Original article

Scand J Work Environ Health 2023;49(3):171-181    pdf full text

https://doi.org/10.5271/sjweh.4076 | Published online: 20 Dec 2022, Issue date: 01 Apr 2023

Exploring the relationship between job characteristics and infection: Application of a COVID-19 job exposure matrix to SARS-CoV-2 infection data in the United Kingdom

by Rhodes S, Beale S, Wilkinson J, van Veldhoven K, Basinas I, Mueller W, Oude Hengel KM, Burdorf A, Peters S, Stokholm ZA, Schlünssen V, Kolstad H, Pronk A, Pearce N, Hayward A, van Tongeren M

Objective This study aimed to assess whether workplace exposures as estimated via a COVID-19 job exposure matrix (JEM) are associated with SARS-CoV-2 in the UK.

Methods Data on 244 470 participants were available from the Office for National Statistics Coronavirus Infection Survey (CIS) and 16 801 participants from the Virus Watch Cohort, restricted to workers aged 20–64 years. Analysis used logistic regression models with SARS-CoV-2 as the dependent variable for eight individual JEM domains (number of workers, nature of contacts, contact via surfaces, indoor or outdoor location, ability to social distance, use of face covering, job insecurity, and migrant workers) with adjustment for age, sex, ethnicity, index of multiple deprivation (IMD), region, household size, urban versus rural area, and health conditions. Analyses were repeated for three time periods (i) February 2020 (Virus Watch)/April 2020 (CIS) to May 2021), (ii) June 2021 to November 2021, and (iii) December 2021 to January 2022.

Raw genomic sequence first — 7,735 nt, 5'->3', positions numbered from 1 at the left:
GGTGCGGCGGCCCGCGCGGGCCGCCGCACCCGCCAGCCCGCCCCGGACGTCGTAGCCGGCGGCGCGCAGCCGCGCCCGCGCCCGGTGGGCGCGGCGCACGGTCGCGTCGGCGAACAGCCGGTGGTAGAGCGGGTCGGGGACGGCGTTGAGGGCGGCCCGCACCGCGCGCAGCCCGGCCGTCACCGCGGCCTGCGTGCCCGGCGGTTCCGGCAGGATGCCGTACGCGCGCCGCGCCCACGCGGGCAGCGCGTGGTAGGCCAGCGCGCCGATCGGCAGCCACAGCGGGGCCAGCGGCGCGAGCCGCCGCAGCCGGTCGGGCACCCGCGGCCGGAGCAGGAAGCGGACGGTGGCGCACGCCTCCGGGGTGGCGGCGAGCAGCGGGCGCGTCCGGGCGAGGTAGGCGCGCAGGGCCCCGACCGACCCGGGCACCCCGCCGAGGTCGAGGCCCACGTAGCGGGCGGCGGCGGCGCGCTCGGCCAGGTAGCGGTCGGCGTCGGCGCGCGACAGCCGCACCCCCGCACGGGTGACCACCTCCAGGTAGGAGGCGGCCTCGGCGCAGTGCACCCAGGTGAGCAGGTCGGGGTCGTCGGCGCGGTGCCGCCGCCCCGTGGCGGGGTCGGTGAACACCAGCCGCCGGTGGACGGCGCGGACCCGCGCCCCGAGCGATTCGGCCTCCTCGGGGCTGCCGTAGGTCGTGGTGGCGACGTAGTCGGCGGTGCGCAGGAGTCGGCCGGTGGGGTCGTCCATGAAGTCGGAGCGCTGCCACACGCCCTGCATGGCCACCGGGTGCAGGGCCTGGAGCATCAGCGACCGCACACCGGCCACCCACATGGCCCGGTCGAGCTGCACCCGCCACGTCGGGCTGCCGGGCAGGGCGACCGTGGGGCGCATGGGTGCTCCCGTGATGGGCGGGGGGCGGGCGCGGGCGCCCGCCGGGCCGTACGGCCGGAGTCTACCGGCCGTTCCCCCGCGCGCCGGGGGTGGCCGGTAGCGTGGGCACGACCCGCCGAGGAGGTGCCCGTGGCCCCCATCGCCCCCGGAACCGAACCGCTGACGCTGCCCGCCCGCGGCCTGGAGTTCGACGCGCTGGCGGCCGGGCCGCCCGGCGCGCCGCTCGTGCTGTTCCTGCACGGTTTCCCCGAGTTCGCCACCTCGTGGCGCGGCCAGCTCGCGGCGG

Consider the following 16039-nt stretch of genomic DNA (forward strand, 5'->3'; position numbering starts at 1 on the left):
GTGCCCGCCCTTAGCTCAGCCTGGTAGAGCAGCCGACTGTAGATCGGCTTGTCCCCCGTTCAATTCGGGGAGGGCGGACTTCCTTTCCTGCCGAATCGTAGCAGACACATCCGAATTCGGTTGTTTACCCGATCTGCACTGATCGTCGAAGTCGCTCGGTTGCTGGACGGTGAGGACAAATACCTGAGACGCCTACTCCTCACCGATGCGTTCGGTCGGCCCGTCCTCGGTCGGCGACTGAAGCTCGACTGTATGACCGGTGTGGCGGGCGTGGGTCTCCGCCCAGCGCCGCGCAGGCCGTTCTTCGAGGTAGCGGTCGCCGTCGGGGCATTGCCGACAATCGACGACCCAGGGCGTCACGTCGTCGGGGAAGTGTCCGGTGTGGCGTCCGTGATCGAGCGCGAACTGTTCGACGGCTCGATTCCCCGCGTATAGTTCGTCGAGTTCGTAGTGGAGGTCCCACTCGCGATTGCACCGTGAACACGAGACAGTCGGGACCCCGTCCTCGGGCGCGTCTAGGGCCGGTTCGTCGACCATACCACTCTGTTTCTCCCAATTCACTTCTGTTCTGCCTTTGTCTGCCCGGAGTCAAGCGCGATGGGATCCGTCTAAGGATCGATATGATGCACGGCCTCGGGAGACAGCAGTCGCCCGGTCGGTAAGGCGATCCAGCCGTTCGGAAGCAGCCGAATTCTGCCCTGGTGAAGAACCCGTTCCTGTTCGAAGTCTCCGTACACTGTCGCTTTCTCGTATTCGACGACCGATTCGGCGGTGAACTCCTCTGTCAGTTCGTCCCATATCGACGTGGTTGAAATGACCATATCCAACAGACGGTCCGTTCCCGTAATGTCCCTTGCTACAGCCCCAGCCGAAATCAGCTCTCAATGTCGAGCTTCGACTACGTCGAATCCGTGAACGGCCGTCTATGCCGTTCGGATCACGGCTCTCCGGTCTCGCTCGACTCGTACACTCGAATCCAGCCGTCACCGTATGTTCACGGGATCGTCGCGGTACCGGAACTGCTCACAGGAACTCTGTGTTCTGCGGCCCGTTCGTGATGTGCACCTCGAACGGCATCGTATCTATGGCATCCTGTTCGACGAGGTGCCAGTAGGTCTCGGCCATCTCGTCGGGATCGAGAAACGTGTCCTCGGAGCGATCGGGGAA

Results Overall, higher risk classifications for the first six domains tended to be associated with an increased risk of infection, with little evidence of a relationship for domains relating to proportion of workers with job insecurity or migrant workers. By time there was a clear exposure-response relationship for these domains in the first period only. Results were largely consistent across the two UK cohorts.

Conclusions An exposure-response relationship exists in the early phase of the COVID-19 pandemic for number of contacts, nature of contacts, contacts via surfaces, indoor or outdoor location, ability to social distance and use of face coverings. These associations appear to have diminished over time.

This article refers to the following texts of the Journal: 2020;46(3):235-247  2021;47(4):245-247  2022;48(1):52-60  2022;48(1):61-70  2022;48(8):611-620  2022;48(8):672-677
The following articles refer to this text: 2023;49(4):259-270; 2023;49(6):375-385; 2023;49(6):386-394
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